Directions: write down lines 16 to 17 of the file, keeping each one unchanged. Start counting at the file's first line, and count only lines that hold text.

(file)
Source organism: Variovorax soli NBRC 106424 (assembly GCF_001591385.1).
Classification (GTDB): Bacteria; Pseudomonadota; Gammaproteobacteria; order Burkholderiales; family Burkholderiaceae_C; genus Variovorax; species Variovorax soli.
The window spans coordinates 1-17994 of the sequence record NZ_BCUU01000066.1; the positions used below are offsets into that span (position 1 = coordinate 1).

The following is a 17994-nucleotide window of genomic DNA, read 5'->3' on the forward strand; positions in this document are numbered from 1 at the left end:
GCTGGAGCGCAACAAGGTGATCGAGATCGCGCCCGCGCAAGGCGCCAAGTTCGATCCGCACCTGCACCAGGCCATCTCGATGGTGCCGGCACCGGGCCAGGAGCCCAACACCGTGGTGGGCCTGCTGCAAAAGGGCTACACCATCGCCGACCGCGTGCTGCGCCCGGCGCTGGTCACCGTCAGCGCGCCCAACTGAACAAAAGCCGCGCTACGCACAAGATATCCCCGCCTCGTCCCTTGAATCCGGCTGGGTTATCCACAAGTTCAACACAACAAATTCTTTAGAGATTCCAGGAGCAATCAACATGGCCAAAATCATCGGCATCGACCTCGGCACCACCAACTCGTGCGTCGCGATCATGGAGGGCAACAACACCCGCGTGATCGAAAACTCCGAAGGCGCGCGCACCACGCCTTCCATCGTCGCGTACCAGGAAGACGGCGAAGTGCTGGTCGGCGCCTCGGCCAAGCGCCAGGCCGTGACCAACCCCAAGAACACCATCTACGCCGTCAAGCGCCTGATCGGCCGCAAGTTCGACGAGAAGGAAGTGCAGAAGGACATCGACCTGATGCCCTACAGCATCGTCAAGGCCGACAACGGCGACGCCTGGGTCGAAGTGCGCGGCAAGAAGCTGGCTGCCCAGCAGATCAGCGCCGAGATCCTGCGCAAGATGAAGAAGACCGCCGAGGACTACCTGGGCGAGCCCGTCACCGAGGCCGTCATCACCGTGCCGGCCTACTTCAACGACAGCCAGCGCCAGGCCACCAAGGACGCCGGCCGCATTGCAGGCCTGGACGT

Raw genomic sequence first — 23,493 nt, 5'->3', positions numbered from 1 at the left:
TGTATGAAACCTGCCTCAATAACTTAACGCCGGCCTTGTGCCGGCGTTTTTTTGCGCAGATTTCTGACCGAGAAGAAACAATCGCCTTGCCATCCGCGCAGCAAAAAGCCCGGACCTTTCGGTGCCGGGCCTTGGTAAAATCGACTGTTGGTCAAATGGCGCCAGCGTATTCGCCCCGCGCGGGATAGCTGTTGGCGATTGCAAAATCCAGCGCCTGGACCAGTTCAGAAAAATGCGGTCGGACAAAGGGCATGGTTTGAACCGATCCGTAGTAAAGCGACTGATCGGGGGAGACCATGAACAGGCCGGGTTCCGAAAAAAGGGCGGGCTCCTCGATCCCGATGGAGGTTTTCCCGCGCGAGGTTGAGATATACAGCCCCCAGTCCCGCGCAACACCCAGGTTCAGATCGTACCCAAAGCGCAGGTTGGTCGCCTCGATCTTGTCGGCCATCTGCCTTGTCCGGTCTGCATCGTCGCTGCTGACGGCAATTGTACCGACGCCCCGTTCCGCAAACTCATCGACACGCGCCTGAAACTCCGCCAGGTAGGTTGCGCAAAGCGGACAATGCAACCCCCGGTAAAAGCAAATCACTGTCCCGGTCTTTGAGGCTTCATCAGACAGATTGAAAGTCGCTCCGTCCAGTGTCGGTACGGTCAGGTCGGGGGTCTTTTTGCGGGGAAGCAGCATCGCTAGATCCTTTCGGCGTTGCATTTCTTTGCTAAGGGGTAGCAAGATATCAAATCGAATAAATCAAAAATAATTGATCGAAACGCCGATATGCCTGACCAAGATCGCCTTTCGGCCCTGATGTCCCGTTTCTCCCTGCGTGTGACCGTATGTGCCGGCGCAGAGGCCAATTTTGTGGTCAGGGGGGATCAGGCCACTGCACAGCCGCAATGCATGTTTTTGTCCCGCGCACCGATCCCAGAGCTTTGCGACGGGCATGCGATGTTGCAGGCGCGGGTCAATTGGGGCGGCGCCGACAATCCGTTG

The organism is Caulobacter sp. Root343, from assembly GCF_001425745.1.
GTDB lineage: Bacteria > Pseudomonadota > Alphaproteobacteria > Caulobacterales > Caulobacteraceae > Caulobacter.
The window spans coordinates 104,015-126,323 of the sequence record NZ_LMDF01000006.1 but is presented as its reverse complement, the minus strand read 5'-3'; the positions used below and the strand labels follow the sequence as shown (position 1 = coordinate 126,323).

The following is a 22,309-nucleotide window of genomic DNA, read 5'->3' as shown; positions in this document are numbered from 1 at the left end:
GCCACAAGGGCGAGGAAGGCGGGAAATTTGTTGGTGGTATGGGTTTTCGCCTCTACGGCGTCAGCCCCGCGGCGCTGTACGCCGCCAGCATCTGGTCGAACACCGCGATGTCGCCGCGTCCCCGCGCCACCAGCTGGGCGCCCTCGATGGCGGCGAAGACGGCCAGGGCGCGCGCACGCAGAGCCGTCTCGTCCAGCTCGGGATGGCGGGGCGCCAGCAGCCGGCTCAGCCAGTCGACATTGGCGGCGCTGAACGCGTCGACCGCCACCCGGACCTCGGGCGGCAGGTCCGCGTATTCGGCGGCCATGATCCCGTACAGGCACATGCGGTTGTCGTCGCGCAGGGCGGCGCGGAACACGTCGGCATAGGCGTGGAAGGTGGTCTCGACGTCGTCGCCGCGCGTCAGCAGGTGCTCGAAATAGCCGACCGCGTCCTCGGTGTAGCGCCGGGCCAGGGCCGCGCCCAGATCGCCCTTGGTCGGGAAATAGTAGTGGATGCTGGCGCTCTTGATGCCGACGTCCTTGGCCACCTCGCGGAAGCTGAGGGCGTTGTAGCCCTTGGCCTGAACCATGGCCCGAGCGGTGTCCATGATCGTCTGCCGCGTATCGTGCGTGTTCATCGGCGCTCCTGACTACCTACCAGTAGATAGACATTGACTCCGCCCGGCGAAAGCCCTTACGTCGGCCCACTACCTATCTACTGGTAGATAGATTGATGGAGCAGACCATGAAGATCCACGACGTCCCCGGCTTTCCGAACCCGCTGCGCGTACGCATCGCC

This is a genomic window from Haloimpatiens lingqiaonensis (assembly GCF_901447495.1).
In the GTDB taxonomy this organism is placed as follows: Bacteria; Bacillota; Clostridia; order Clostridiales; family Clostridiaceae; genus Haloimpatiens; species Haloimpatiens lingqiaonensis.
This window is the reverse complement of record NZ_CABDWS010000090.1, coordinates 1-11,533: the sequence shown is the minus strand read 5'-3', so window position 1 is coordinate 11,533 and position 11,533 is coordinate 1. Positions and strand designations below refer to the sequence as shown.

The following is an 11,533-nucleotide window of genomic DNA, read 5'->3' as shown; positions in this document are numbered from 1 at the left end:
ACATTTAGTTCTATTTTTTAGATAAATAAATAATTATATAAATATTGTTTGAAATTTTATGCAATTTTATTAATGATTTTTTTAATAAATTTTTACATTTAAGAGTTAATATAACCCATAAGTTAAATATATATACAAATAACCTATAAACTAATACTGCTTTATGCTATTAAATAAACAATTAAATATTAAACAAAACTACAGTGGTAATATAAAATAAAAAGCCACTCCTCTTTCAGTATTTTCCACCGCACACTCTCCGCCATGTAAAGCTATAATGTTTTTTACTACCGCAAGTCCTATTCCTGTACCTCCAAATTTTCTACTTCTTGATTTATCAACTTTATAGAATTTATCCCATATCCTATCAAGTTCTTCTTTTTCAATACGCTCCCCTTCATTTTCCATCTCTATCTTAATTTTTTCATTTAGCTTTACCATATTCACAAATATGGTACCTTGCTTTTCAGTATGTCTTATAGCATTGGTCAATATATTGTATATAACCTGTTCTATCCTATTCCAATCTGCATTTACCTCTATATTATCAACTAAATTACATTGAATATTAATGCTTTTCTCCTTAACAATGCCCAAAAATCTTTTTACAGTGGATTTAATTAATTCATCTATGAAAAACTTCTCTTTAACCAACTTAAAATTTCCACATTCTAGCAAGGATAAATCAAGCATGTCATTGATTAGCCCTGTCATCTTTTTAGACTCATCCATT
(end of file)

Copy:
The following is an 11,533-nucleotide window of genomic DNA, read 5'->3' as shown; positions in this document are numbered from 1 at the left end:
ACATTTAGTTCTATTTTTTAGATAAATAAATAATTATATAAATATTGTTTGAAATTTTATGCAATTTTATTAATGATTTTTTTAATAAATTTTTACATTTAAGAGTTAATATAACCCATAAGTTAAATATATATACAAATAACCTATAAACTAATACTGCTTTATGCTATTAAATAAACAATTAAATATTAAACAAAACTACAGTGGTAATATAAAATAAAAAGCCACTCCTCTTTCAGTATTTTCCACCGCACACTCTCCGCCATGTAAAGCTATAATGTTTTTTACTACCGCAAGTCCTATTCCTGTACCTCCAAATTTTCTACTTCTTGATTTATCAACTTTATAGAATTTATCCCATATCCTATCAAGTTCTTCTTTTTCAATACGCTCCCCTTCATTTTCCATCTCTATCTTAATTTTTTCATTTAGCTTTACCATATTCACAAATATGGTACCTTGCTTTTCAGTATGTCTTATAGCATTGGTCAATATATTGTATATAACCTGTTCTATCCTATTCCAATCTGCATTTACCTCTATATTATCAACTAAATTACATTGAATATTAATGCTTTTCTCCTTAACAATGCCCAAAAATCTTTTTACAGTGGATTTAATTAATTCATCTATGAAAAACTTCTCTTTAACCAACTTAAAATTTCCACATTCTAGCAAGGATAAATCAAGCATGTCATTGATTAGCCCTGTCATCTTTTTAGACTCATCCATT